Woodstock & Sellwood are in an uproar over the latest city plan to close their Community Centers

ELIZABETH USSHER GROFF - Inside the Woodstock Community Center on February 10th, petitioners - with a camera from KPTV Channel 12 present - gather, before heading out onto Woodstock Boulevard to get signatures to support keeping the imperiled Center open. On Saturday, February 10th, a dozen people gathered at 10 a.m. at the Woodstock Community Center in preparation for petitioning the neighborhood to support keeping the Center open.

The venerable Center, once a "bungalow style" city fire station and for decades the heart of the Woodstock community, is once again threatened with closure by city budget cuts, as reported in a headline story in last month's BEE.

Over fifteen hundred people had already signed the petition online – but because not everyone has access or ability to use social media, the Friends of the Woodstock Community Center (FWCC) decided to petition in person along Woodstock Boulevard. Over two days – that Saturday, and Sunday – FWCC collected 325 signatures in about three hours.

Julie Currin and her seven-year old son Quincy came to Woodstock for the petition event from the Sellwood neighborhood, where their family uses the Sellwood Community Center for many classes and activities. It's similarly threatened again this year.

"Quincy takes the school bus directly to Sellwood Community Center from his school [Duniway] four days a week, for their after-school program there. He also did their 'No Bummer Summer Camp' almost all summer long last summer, and will register for the same program this summer," reports his mother.

Currin continued her remarks about the center: "It really is a lifeline for our family. It provides affordable, quality childcare right in our neighborhood. With the closure of The [Westmoreland] Boys & Girls Club, the elementary schools' after-school programs are dealing with an incredible wait-list, even with Sellwood Community Center being open.

"The summer programs are almost half the price of the other area programs, and with longer hours to accommodate working parents; and the staff and the programs there are of such good quality. The Community Center truly is the heart and soul of our neighborhood."

From all reports regarding the potential closing of these two Southeast Portland Community Centers, hundreds of people are distressed at the thought of having "the heart carved out" of their communities' social and recreational life, so they are taking action.

Dawn Haecker, the FWCC coordinator of the petition event, has a son attending the WCC Preschool. She told THE BEE, "We love the Woodstock Community Center and all that it offers. I want other families to be able to connect to their community in such a warm, inviting, wholesome way."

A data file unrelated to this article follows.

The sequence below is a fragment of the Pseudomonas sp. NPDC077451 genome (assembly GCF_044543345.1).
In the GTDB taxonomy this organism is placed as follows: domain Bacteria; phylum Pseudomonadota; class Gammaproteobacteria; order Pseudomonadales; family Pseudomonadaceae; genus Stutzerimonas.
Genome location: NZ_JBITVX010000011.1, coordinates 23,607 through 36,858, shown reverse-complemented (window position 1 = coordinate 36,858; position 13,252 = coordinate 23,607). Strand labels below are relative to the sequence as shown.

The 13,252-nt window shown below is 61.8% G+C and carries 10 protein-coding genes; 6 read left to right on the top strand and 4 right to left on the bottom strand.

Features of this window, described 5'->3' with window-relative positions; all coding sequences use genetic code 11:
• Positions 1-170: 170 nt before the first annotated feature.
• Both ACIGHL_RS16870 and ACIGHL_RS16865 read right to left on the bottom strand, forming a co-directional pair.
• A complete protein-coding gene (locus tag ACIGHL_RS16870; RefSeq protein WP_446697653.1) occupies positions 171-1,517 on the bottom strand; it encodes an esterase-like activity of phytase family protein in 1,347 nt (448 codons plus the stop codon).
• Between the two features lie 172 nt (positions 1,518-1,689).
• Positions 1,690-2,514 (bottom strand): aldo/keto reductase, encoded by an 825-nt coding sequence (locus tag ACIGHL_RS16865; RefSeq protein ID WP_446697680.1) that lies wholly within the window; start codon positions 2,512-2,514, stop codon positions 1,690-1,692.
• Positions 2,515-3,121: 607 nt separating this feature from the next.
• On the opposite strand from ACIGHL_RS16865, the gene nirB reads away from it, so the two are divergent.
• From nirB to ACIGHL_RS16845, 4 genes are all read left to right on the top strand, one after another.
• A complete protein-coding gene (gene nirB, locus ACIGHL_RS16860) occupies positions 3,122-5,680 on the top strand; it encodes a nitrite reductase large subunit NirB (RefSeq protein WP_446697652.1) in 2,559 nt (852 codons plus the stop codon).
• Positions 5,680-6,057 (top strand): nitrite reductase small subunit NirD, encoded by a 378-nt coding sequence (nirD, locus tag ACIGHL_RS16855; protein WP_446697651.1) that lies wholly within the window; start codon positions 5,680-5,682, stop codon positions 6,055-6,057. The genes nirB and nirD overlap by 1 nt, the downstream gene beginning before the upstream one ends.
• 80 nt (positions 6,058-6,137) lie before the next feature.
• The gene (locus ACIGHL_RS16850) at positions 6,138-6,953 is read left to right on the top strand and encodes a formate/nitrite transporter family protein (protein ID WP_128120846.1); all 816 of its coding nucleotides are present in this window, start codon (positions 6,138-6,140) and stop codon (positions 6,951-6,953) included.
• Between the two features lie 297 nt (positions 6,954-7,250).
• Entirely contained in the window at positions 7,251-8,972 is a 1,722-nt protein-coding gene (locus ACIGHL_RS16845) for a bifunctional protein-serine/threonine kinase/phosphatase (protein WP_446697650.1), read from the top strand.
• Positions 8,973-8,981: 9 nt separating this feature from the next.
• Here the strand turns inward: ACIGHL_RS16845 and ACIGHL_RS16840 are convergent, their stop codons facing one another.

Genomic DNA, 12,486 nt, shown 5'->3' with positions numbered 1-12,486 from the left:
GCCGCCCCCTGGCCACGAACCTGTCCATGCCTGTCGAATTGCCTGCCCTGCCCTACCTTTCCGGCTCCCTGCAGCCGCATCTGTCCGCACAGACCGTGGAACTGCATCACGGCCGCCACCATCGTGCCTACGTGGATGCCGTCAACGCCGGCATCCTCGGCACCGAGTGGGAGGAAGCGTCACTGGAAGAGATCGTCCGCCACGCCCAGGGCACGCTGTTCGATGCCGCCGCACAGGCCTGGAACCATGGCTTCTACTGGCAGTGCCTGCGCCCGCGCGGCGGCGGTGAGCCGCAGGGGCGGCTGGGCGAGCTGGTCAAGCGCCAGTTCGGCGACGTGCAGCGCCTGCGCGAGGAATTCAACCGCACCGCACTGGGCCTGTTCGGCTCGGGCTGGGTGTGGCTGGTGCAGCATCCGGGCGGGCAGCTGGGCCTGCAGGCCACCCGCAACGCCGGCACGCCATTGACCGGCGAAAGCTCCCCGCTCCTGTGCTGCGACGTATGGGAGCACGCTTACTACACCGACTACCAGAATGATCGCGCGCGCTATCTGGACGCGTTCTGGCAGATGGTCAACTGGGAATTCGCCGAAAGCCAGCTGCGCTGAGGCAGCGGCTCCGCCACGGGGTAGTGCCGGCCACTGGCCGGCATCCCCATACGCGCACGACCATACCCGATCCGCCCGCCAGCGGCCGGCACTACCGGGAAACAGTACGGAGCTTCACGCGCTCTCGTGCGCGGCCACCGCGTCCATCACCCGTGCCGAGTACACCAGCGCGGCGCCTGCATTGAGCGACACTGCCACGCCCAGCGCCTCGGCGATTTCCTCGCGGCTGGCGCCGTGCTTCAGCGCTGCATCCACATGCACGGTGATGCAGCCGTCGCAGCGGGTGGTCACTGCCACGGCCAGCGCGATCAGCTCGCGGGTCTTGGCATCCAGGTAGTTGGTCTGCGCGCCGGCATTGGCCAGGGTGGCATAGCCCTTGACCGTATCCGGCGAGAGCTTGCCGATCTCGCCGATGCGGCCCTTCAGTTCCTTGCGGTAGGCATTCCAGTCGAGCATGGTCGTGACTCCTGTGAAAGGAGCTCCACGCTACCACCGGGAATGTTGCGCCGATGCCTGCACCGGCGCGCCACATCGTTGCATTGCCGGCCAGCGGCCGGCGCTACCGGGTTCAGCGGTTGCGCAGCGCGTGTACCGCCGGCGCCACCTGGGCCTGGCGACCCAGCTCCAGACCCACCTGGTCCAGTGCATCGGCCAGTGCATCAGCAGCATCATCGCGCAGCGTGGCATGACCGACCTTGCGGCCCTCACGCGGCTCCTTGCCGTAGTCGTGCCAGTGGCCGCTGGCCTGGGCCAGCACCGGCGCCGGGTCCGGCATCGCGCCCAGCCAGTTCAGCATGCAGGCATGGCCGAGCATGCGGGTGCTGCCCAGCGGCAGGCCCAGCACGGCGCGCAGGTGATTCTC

In addition to its preschool, the Woodstock Community Center has many classes for all ages, including "messy art" for kids, ballet, guitar, Tae Kwon Do, Zumba, Writing Memoirs, and Hula, among others. It also has been the meeting place for the Woodstock Neighborhood Association and Al-Anon for decades, and offers rental space for events.

The FWCC has had a partnership agreement with Portland Parks & Recreation for fifteen years, dating back to the first time it was threatened with closure – during which time FWCC volunteers have kept the Center cost neutral for the city by itself paying for custodial services, building improvements, and in-kind yard maintenance for the Center.

Before heading out with clipboards and petitions, the FWCC volunteers stopped in at Advantis Credit Union, newly open just a half block away, to put their "tokens" into the voting jar for the Friends of the Woodstock Community Center. Each token was worth a $5 donation from the credit union.

Advantis reported on the following Monday that their Woodstock Community Grant Program still had about three hundred tokens left that had not yet been "voted with" by the chosen benefiting groups – FWCC for the Community Center, three neighborhood elementary schools (Lewis, Woodstock, and Duniway) – and the Woodstock Stakeholders' Street Art Project. Advantis will continue the open voting process until all one thousand tokens are voted.

Anyone who would like to express support for the Woodstock or Sellwood Community Centers can see a list of e-mail addresses and phone numbers on the Woodstock Neighborhood Association website –

To sign the online petition yourself, go to --

The next two community forums for public input about the city-mandated Parks Department budget cuts will be:

· April 3, 2018, 6:30pm - 8:30pm  Location to be determined

· April 17, 2018, 6:30pm - 8:30pm  Location to be determined

We should be able to report those forum locations in the April issue of THE BEE.

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